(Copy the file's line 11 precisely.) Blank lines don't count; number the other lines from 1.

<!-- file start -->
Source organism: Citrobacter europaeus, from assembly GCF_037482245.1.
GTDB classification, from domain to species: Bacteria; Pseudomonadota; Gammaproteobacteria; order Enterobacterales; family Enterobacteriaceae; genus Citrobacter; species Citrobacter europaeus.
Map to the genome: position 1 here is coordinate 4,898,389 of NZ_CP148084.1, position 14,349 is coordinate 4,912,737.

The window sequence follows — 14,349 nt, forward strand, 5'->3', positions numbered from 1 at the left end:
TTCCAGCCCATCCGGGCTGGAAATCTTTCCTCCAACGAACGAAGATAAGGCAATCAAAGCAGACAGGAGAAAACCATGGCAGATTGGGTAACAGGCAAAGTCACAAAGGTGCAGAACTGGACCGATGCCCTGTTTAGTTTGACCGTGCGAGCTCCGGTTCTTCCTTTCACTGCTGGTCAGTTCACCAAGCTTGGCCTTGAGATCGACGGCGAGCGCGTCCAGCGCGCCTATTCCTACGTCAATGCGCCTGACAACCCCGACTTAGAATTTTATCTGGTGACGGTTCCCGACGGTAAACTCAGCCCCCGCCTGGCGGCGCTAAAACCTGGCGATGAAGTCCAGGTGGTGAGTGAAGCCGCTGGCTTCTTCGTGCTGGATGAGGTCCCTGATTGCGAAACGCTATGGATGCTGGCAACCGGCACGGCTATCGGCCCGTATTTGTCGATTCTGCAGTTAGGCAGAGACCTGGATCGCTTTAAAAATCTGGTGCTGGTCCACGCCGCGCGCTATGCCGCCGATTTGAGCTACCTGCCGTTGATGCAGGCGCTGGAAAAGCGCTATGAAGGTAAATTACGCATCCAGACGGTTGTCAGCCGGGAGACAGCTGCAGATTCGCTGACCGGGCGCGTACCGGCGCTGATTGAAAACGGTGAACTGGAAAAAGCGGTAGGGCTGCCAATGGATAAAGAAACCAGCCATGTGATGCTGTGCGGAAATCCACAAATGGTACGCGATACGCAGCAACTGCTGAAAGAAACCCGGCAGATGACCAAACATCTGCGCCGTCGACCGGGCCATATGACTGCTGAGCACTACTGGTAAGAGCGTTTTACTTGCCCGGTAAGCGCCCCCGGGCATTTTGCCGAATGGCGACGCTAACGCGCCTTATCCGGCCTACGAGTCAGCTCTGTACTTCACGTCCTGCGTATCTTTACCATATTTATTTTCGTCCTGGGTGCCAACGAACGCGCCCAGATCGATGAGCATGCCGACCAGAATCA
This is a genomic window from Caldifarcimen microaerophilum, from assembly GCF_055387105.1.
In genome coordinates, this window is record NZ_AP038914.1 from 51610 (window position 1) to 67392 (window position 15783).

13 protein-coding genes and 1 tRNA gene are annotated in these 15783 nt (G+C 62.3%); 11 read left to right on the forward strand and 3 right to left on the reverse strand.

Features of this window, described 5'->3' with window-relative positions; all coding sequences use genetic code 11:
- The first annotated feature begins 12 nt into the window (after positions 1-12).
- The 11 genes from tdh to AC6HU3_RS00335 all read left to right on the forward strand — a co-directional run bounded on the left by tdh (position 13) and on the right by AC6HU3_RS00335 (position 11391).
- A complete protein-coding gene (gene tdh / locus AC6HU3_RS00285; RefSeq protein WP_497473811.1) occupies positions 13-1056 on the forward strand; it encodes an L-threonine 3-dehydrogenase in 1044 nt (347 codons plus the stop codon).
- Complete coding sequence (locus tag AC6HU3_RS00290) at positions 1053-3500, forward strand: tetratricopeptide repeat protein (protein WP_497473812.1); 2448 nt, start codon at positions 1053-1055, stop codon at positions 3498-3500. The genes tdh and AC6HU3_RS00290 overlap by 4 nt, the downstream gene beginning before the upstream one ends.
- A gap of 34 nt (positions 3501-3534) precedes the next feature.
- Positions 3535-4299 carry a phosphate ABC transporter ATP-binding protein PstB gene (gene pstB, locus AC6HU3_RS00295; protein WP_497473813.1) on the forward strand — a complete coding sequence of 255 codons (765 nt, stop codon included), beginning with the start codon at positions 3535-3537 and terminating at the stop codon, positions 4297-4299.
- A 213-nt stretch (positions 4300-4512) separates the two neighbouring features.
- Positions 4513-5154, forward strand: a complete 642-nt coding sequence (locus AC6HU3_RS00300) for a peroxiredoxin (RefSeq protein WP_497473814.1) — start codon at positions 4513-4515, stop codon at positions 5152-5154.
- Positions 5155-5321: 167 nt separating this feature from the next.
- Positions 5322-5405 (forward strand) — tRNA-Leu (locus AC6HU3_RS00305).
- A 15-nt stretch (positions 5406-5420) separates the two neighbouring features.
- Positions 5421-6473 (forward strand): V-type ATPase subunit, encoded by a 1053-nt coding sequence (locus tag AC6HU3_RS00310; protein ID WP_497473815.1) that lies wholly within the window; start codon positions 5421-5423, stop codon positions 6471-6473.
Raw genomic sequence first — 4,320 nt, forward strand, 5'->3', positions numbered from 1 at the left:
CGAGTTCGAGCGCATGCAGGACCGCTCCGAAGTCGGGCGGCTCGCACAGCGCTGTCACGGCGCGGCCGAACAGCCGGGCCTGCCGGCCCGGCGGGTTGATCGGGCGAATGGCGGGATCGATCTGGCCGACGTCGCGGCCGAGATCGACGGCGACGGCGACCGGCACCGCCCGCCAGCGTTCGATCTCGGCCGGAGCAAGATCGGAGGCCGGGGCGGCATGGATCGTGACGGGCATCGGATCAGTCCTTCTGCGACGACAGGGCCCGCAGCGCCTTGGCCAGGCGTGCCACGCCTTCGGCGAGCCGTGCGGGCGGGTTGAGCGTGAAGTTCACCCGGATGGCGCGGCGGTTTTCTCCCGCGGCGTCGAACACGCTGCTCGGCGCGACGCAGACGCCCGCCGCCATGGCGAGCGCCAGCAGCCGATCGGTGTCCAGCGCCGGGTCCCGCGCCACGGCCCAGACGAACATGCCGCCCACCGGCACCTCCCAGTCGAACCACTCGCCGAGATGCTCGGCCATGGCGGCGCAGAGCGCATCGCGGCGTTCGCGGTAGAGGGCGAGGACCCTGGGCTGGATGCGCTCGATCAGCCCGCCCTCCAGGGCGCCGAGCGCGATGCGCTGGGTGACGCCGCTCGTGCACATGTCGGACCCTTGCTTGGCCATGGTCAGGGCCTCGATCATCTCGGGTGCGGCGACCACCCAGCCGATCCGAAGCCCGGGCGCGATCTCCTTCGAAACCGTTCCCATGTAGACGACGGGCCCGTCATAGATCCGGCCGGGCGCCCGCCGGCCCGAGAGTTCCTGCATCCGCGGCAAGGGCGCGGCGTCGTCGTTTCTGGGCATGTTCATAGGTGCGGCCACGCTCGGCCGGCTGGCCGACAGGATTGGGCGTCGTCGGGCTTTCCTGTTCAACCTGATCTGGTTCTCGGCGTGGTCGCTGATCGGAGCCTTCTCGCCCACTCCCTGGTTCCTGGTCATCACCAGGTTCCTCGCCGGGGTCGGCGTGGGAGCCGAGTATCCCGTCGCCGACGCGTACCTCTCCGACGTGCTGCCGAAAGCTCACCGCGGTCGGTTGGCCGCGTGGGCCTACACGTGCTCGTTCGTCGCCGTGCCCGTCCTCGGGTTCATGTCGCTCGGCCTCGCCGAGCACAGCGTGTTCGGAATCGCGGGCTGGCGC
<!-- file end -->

- The 11 genes from tdh to AC6HU3_RS00335 all read left to right on the forward strand — a co-directional run bounded on the left by tdh (position 13) and on the right by AC6HU3_RS00335 (position 11391).